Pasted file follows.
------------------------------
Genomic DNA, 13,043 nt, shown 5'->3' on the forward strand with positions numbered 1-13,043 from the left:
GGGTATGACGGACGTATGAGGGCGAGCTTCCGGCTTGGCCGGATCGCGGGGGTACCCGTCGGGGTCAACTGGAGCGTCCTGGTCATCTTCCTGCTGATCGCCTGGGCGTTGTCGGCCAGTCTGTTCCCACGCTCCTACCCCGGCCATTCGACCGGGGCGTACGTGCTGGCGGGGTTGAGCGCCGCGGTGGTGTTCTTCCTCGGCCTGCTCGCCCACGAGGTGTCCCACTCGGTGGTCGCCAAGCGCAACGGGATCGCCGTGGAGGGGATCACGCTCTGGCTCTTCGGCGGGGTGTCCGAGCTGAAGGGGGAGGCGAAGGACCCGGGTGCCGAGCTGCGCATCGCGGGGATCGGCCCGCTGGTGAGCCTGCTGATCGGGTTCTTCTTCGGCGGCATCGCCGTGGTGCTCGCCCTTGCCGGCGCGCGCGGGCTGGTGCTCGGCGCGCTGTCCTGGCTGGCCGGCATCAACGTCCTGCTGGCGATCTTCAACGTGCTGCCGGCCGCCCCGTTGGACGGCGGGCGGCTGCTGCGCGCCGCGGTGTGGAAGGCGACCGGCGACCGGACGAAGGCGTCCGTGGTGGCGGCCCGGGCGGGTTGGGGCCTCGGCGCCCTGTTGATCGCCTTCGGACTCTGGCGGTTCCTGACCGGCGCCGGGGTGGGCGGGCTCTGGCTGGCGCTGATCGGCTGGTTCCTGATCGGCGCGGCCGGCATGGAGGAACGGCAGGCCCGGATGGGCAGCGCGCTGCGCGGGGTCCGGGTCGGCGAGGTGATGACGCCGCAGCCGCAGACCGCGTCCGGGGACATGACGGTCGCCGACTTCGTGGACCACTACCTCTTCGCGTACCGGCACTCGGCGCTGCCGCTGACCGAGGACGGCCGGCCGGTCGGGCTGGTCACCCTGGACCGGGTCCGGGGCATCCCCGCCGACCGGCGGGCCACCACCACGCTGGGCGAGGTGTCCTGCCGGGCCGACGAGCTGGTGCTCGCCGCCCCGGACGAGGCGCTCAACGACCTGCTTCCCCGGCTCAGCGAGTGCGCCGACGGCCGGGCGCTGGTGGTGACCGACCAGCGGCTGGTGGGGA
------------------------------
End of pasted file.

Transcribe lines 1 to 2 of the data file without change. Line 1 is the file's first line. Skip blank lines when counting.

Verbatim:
Genomic DNA, 13,043 nt, shown 5'->3' on the forward strand with positions numbered 1-13,043 from the left:
GGGTATGACGGACGTATGAGGGCGAGCTTCCGGCTTGGCCGGATCGCGGGGGTACCCGTCGGGGTCAACTGGAGCGTCCTGGTCATCTTCCTGCTGATCGCCTGGGCGTTGTCGGCCAGTCTGTTCCCACGCTCCTACCCCGGCCATTCGACCGGGGCGTACGTGCTGGCGGGGTTGAGCGCCGCGGTGGTGTTCTTCCTCGGCCTGCTCGCCCACGAGGTGTCCCACTCGGTGGTCGCCAAGCGCAACGGGATCGCCGTGGAGGGGATCACGCTCTGGCTCTTCGGCGGGGTGTCCGAGCTGAAGGGGGAGGCGAAGGACCCGGGTGCCGAGCTGCGCATCGCGGGGATCGGCCCGCTGGTGAGCCTGCTGATCGGGTTCTTCTTCGGCGGCATCGCCGTGGTGCTCGCCCTTGCCGGCGCGCGCGGGCTGGTGCTCGGCGCGCTGTCCTGGCTGGCCGGCATCAACGTCCTGCTGGCGATCTTCAACGTGCTGCCGGCCGCCCCGTTGGACGGCGGGCGGCTGCTGCGCGCCGCGGTGTGGAAGGCGACCGGCGACCGGACGAAGGCGTCCGTGGTGGCGGCCCGGGCGGGTTGGGGCCTCGGCGCCCTGTTGATCGCCTTCGGACTCTGGCGGTTCCTGACCGGCGCCGGGGTGGGCGGGCTCTGGCTGGCGCTGATCGGCTGGTTCCTGATCGGCGCGGCCGGCATGGAGGAACGGCAGGCCCGGATGGGCAGCGCGCTGCGCGGGGTCCGGGTCGGCGAGGTGATGACGCCGCAGCCGCAGACCGCGTCCGGGGACATGACGGTCGCCGACTTCGTGGACCACTACCTCTTCGCGTACCGGCACTCGGCGCTGCCGCTGACCGAGGACGGCCGGCCGGTCGGGCTGGTCACCCTGGACCGGGTCCGGGGCATCCCCGCCGACCGGCGGGCCACCACCACGCTGGGCGAGGTGTCCTGCCGGGCCGACGAGCTGGTGCTCGCCGCCCCGGACGAGGCGCTCAACGACCTGCTTCCCCGGCTCAGCGAGTGCGCCGACGGCCGGGCGCTGGTGGTGACCGACCAGCGGCTGGTGGGGA